No automaker has managed to make money manufacturing and selling electric cars yet. In fact, electric-car giant Tesla (TSLA - Get Report) has been the prime example of what happens when you try to sell a product that's so expensive to manufacture that you have to price it at below-cost to post unit growth.
Tesla sold 245,000 cars in 2018 and is on track to sell almost 360,000 in 2019, but has posted losses every single year since its inception. For example, the company lost $1 billion in 2018, and 2019 doesn't look like it will break this trend. After all, Tesla managed to lose $702 million in 2019's first quarter alone.
What irks established automakers about this situation isn't Tesla's unit growth. Heck, you can sell as many dollar bills as you want if you charge 75 cents for them.
Instead, what ticks off established automakers is that Wall Street is rewarding Tesla with a sky-high multiple -- on sales as well as on non-existent profits -- despite the company's seemingly perpetual annual losses.
Investors are doing this for a couple of reasons:
Good Automotive Design
There's widespread consensus that both Tesla's Model S and Model 3 are more beautiful-looking than almost all competitors' electric cars. In fact, one could argue that the Model S and Model 3 would have sold very well whether they were electric cars or not.
Electric Pickup Trucks
There's hope that Tesla will soon take its electric technology and "branch out" into pickup trucks, a segment that offers better chances for profit than you'd get from either hatchbacks (i.e., the Model S) or sedans (the Model 3).
If Tesla can unseat (or at least rattle) the F-150 from Ford (F - Get Report) -- the U.S. truck market's No. 1 bestseller -- that would give TSLA a better shot at generating profits. It would also reward Tesla shares with the highest industry-valuation multiple possible.
Eu Tu, Elon?
In other words, Tesla's valuation rests largely on its ability to make the best-looking cars, coupled with the prospect of eventually competing against the F-150, Ford's most-profitable pickup truck.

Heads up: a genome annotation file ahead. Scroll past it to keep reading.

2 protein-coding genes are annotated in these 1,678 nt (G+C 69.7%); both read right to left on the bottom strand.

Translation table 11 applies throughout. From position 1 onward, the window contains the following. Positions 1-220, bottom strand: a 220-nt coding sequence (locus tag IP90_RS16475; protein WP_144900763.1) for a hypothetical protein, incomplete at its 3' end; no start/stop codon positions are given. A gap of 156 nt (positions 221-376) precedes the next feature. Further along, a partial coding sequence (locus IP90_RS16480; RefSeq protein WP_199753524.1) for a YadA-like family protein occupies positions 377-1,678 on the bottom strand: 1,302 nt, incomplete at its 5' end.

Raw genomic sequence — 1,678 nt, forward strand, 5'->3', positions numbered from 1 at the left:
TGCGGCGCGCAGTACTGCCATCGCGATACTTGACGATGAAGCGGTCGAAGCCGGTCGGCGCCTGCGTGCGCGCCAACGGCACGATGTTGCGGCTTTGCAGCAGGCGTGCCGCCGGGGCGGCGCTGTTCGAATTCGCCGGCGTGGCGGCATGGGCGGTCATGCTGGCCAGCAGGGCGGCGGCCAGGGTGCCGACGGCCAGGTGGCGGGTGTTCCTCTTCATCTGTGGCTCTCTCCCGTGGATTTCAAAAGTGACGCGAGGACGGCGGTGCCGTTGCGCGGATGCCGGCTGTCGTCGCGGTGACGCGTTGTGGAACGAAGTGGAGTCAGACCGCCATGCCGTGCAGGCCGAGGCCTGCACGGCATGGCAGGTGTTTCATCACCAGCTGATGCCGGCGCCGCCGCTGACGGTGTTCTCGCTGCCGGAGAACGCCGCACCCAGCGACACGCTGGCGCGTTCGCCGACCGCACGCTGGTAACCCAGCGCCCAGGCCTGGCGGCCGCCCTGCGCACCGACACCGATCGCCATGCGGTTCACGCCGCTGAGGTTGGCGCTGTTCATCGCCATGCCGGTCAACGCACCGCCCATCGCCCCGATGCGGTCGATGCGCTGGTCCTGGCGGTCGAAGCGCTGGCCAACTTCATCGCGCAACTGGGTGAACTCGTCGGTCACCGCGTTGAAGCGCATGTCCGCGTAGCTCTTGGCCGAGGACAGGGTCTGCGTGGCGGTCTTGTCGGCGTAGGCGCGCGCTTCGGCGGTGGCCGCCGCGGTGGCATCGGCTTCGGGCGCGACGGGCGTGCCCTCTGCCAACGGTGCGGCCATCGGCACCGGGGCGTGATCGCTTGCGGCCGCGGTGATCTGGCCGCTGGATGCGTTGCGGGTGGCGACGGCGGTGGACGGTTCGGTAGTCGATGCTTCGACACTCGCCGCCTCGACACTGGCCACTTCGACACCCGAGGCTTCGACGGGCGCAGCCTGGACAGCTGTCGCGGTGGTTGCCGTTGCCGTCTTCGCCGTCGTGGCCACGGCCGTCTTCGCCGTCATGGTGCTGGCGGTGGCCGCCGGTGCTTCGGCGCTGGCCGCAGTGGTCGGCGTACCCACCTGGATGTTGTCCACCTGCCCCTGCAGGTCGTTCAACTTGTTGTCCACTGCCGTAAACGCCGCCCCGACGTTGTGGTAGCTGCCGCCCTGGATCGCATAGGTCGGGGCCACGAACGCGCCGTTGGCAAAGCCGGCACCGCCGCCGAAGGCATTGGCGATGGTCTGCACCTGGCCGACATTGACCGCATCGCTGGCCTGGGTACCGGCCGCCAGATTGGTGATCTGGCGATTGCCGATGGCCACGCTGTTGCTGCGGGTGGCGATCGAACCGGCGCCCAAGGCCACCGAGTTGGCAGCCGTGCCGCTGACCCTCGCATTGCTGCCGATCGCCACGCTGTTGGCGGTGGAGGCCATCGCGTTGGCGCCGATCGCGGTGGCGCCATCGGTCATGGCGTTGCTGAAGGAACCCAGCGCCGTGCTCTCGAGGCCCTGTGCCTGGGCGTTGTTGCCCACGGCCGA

But surprise, surprise -- those are precisely two areas where Ford is suddenly about to enter the electric-vehicle picture. If Tesla has been treated so far like the Caesar of electric cars, Ford has not come to praise it, but to bury it. (Full disclosure: I'm short TSLA and long F.)
Ford is looking to take the glory off of Tesla's electric-car crown in two ways:
A Mustang-Inspired Electric Crossover
Step No. 1 is to produce a car that simply looks better than what TSLA offers.
After all, the best-looking cars can have all sorts of deficiencies and still become objects of desire -- like the Ford Mustang, both when it was first introduced the 1960s and then again with the model's current generation.
That's why Ford plans to soon exploit the Mustang's good looks to unseat Tesla from TSLA's leadership position in exterior design. In a few months, Ford plans to unveil a Mustang-inspired crossover vehicle that will go up against Tesla's upcoming Model Y.
Both models will arrive in the market approximately at the same time (2020's second half), but there'll be major brand deflation for Tesla if the consensus is that Ford made the better-looking electric vehicle. What will that do to Tesla's multiple?
An Electric Ford F-150
Tesla CEO Elon Musk has promised to unveil an electric pickup truck by summer's end -- unsurprising given that the U.S. market saw 2.94 million 2018 truck sales and experts widely view trucks as the industry's most profitable segment.